While some hardcore bass fishermen think that using live bait is cheating, we don’t. Lures are definitely a more popular choice for winter bass fishing, and we’ll go over those in tip six, but live bait might just be the way to attract a lazy fish during cold weather.
During the winter, downsizing your bait is fairly important, as bass aren’t as likely to fight for a large piece of prey. So if you’re using live bait, rather than hooking up a crustacean, put something a little smaller on the menu.
Worms and small baitfish like shiners and creek minnows will likely be your best bet in the winter months. But before using live bait, if you want to be successful, be sure you have the right rig to keep them healthy and fresh before using.
Imagine you were a cold-blooded animal with frigid water flowing through your body for at LEAST three months; your movements would probably slow down, too. To have the best chance at a catch, many talented anglers recommend mirroring the bass’ winter movement patterns. This means keeping your bait’s action slow, steady, and lethargic.
Because bass will be moving much slower in the cold weather, they’re more likely to go for a bite they don’t have to fight for. Keep your bait near the bottom of the body of water, and keep it steady.
In the winter, you’re much more likely to find bass hanging out near the shore for a couple of different reasons. The fish will migrate near river banks because they’re much more shallow and a little warmer. There are also more baitfish and other bass-attracting structures near the shore, which make it an appealing resting and feeding spot for the fish.
Although you can fish the shore from a boat, it is a little easier to go directly from the shore. This eliminates the annoyance of trying to keep your watercraft steady in the face of wind, waves, and current. It also puts you directly on top of the bass that are probably chilling along the banks, which makes it much easier to sneak up on them without a commotion.
In the bank areas that have been warmed by the sun, try out a drop shot rig. This will give you a fair chance at a catch, even if the fish are a little more sluggish than usual.
In lakes and ponds, when the weather takes a frigid turn, many bass will make their way to the deepest part of the body of water. In fact, no matter what the season, there are many bass that can be found in deep pockets in a lake, but during the winter especially.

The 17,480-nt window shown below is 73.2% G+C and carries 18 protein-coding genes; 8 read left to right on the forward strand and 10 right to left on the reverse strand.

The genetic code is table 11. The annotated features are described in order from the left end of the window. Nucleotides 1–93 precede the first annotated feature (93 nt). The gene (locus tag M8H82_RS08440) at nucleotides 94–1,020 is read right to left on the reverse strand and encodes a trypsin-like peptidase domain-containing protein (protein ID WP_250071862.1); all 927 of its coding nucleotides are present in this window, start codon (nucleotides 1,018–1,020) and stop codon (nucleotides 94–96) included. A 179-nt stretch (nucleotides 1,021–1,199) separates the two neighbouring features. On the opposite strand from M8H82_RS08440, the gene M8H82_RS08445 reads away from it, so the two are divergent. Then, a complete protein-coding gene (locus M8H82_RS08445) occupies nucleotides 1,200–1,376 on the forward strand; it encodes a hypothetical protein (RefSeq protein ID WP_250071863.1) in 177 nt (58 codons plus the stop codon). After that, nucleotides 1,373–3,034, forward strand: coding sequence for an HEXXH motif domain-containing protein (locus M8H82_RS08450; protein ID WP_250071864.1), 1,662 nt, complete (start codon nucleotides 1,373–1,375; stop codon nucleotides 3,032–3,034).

Bass like these deep spots because they can find bottom-dwelling food there that is easy to catch in their lethargic state. The majority of the bass population will hang out there in large quantities, as they tend to group together more consistently when it’s cold.
A water temperature gauge or fishfinder can really come in handy when you’re on the lake in the winter. Some expert anglers say “the colder the better” when it comes to deep water bass fishing. The ideal temperature range is below 50 degrees and you should stick to pockets within the 15-30 foot range.
As was previously mentioned, regardless of what you might read, a lot of bass like to stick near the bottom of a lake or river no matter the season. Scouting the bottom during winter becomes more important when fishing in a river.
If you’re fishing along a shore, there’s a good chance that you can see clearly into the water beneath you. If this is the case, then vice versa, the fish can see you too. But luckily, you have the advantage of being above, so you can easily sneak up on them and watch them prod at your bait.
When you’re fishing the bottom, a drop shot rig or a shaky head rig can work really well. Both of them look extremely natural and are easy to manipulate action-wise.
There are several lure options that are a little more effective for the winter months than others. Throw out the idea of using topwater and fast-moving lure- they’ll only waste your time. Here are a couple of lure options that should do the trick:
Football Head Jigs: These lures are created to imitate the look of crawfish. Pick a color that would mirror the color of true crawfish in your area (usually green or brown works well) and get your best chance at a catch by dragging the lure slowly along the bottom of the body of water. The slower, the better.
Jerkbait: A suspending jerkbait is a popular choice among winter anglers, but it comes with a caveat. It should only be used in fairly clean water, or else it won’t be visible to the fish. The experts recommend using these around underwater structures.
Metal Baits: Tough metal baits like spoons and blades hold up well to cold water. They’re super accessible, easy to use, and imitate injured or dying baitfish super well.
As you’ve probably noticed from reading through this tip list, fishing for winter bass isn’t easy. But even though it’s not the easiest task in the world, it’s also not impossible! The process will definitely take more time than you’re probably used to, so for this reason, it’s most important to be patient.
No, you won’t get as many bites as you would during the summer or spring, but there’s a good chance that the bites you do get during the winter will be much more rewarding. During the winter, there’s no such need to rush out the door at the break of dawn. Take your time and drink a second cup of coffee before heading out to the lake.
Once you’re on the water, a great technique that does require a good amount of patience is a “jerk, jerk, pause” cadence. After a couple wiggles, let your bait rest for at least ten seconds, if not more. This will draw your catch to a bite.